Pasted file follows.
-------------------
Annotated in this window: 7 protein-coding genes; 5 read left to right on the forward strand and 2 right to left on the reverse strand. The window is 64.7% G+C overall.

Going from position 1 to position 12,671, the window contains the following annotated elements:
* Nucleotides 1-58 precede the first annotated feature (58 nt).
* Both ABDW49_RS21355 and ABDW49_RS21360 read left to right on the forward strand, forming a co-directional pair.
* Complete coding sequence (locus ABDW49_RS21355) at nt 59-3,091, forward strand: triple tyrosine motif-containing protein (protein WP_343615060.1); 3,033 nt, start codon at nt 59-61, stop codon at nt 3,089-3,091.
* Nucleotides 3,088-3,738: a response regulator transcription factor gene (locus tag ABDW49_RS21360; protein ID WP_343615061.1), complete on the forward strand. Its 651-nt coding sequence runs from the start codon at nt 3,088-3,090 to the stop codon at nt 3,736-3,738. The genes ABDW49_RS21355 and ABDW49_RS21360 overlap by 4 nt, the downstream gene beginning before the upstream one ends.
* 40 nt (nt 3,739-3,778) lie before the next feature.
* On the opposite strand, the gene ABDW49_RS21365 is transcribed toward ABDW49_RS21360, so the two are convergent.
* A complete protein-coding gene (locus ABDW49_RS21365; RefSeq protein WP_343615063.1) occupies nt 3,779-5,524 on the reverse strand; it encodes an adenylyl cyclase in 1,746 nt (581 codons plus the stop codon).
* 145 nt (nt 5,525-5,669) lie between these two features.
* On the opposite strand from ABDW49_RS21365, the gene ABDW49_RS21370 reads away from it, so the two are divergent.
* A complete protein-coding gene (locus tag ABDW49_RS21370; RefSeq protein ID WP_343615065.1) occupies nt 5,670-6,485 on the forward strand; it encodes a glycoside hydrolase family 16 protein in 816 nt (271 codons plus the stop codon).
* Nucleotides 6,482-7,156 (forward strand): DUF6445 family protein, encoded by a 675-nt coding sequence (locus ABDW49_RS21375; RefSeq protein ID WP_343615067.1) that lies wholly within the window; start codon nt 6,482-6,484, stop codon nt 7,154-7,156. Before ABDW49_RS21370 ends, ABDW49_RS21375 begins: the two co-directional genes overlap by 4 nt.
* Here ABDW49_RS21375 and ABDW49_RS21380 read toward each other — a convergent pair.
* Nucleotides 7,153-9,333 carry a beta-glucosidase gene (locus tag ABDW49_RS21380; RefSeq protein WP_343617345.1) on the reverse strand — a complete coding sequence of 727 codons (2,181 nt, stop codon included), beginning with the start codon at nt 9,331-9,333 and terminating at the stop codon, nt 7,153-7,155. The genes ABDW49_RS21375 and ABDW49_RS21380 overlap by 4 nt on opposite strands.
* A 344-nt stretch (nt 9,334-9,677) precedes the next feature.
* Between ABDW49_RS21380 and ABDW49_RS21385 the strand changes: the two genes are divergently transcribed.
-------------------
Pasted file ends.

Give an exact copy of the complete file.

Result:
Annotated in this window: 7 protein-coding genes; 5 read left to right on the forward strand and 2 right to left on the reverse strand. The window is 64.7% G+C overall.

Going from position 1 to position 12,671, the window contains the following annotated elements:
* Nucleotides 1-58 precede the first annotated feature (58 nt).
* Both ABDW49_RS21355 and ABDW49_RS21360 read left to right on the forward strand, forming a co-directional pair.
* Complete coding sequence (locus ABDW49_RS21355) at nt 59-3,091, forward strand: triple tyrosine motif-containing protein (protein WP_343615060.1); 3,033 nt, start codon at nt 59-61, stop codon at nt 3,089-3,091.
* Nucleotides 3,088-3,738: a response regulator transcription factor gene (locus tag ABDW49_RS21360; protein ID WP_343615061.1), complete on the forward strand. Its 651-nt coding sequence runs from the start codon at nt 3,088-3,090 to the stop codon at nt 3,736-3,738. The genes ABDW49_RS21355 and ABDW49_RS21360 overlap by 4 nt, the downstream gene beginning before the upstream one ends.
* 40 nt (nt 3,739-3,778) lie before the next feature.
* On the opposite strand, the gene ABDW49_RS21365 is transcribed toward ABDW49_RS21360, so the two are convergent.
* A complete protein-coding gene (locus ABDW49_RS21365; RefSeq protein WP_343615063.1) occupies nt 3,779-5,524 on the reverse strand; it encodes an adenylyl cyclase in 1,746 nt (581 codons plus the stop codon).
* 145 nt (nt 5,525-5,669) lie between these two features.
* On the opposite strand from ABDW49_RS21365, the gene ABDW49_RS21370 reads away from it, so the two are divergent.
* A complete protein-coding gene (locus tag ABDW49_RS21370; RefSeq protein ID WP_343615065.1) occupies nt 5,670-6,485 on the forward strand; it encodes a glycoside hydrolase family 16 protein in 816 nt (271 codons plus the stop codon).
* Nucleotides 6,482-7,156 (forward strand): DUF6445 family protein, encoded by a 675-nt coding sequence (locus ABDW49_RS21375; RefSeq protein ID WP_343615067.1) that lies wholly within the window; start codon nt 6,482-6,484, stop codon nt 7,154-7,156. Before ABDW49_RS21370 ends, ABDW49_RS21375 begins: the two co-directional genes overlap by 4 nt.
* Here ABDW49_RS21375 and ABDW49_RS21380 read toward each other — a convergent pair.
* Nucleotides 7,153-9,333 carry a beta-glucosidase gene (locus tag ABDW49_RS21380; RefSeq protein WP_343617345.1) on the reverse strand — a complete coding sequence of 727 codons (2,181 nt, stop codon included), beginning with the start codon at nt 9,331-9,333 and terminating at the stop codon, nt 7,153-7,155. The genes ABDW49_RS21375 and ABDW49_RS21380 overlap by 4 nt on opposite strands.
* A 344-nt stretch (nt 9,334-9,677) precedes the next feature.
* Between ABDW49_RS21380 and ABDW49_RS21385 the strand changes: the two genes are divergently transcribed.